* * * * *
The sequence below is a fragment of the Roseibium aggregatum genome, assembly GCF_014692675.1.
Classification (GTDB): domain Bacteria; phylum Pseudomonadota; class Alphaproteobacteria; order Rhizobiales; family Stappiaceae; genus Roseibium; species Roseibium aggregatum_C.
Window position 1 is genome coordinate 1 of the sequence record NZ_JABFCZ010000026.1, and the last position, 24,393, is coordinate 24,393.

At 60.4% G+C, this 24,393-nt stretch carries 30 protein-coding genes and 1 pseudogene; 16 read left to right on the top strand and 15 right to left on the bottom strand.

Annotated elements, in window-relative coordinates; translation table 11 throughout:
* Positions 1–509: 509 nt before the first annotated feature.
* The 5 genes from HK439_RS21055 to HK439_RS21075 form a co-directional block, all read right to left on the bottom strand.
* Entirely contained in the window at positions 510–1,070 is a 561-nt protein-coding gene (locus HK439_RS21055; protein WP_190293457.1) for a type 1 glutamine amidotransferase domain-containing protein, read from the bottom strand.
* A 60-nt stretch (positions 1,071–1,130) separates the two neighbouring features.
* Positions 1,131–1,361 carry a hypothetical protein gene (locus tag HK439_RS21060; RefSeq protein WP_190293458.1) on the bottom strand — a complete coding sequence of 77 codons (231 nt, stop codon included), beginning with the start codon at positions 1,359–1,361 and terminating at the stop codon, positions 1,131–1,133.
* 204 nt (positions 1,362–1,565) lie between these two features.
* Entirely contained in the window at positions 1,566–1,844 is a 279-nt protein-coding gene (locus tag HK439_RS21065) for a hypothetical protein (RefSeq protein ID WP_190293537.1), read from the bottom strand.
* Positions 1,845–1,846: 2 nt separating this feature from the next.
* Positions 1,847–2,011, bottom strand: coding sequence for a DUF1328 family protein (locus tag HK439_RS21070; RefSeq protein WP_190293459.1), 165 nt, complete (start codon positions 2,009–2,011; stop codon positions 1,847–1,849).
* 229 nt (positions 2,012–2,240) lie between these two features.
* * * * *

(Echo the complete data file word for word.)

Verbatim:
The sequence below is a fragment of the Roseibium aggregatum genome, assembly GCF_014692675.1.
Classification (GTDB): domain Bacteria; phylum Pseudomonadota; class Alphaproteobacteria; order Rhizobiales; family Stappiaceae; genus Roseibium; species Roseibium aggregatum_C.
Window position 1 is genome coordinate 1 of the sequence record NZ_JABFCZ010000026.1, and the last position, 24,393, is coordinate 24,393.

At 60.4% G+C, this 24,393-nt stretch carries 30 protein-coding genes and 1 pseudogene; 16 read left to right on the top strand and 15 right to left on the bottom strand.

Annotated elements, in window-relative coordinates; translation table 11 throughout:
* Positions 1–509: 509 nt before the first annotated feature.
* The 5 genes from HK439_RS21055 to HK439_RS21075 form a co-directional block, all read right to left on the bottom strand.
* Entirely contained in the window at positions 510–1,070 is a 561-nt protein-coding gene (locus HK439_RS21055; protein WP_190293457.1) for a type 1 glutamine amidotransferase domain-containing protein, read from the bottom strand.
* A 60-nt stretch (positions 1,071–1,130) separates the two neighbouring features.
* Positions 1,131–1,361 carry a hypothetical protein gene (locus tag HK439_RS21060; RefSeq protein WP_190293458.1) on the bottom strand — a complete coding sequence of 77 codons (231 nt, stop codon included), beginning with the start codon at positions 1,359–1,361 and terminating at the stop codon, positions 1,131–1,133.
* 204 nt (positions 1,362–1,565) lie between these two features.
* Entirely contained in the window at positions 1,566–1,844 is a 279-nt protein-coding gene (locus tag HK439_RS21065) for a hypothetical protein (RefSeq protein ID WP_190293537.1), read from the bottom strand.
* Positions 1,845–1,846: 2 nt separating this feature from the next.
* Positions 1,847–2,011, bottom strand: coding sequence for a DUF1328 family protein (locus tag HK439_RS21070; RefSeq protein WP_190293459.1), 165 nt, complete (start codon positions 2,009–2,011; stop codon positions 1,847–1,849).
* 229 nt (positions 2,012–2,240) lie between these two features.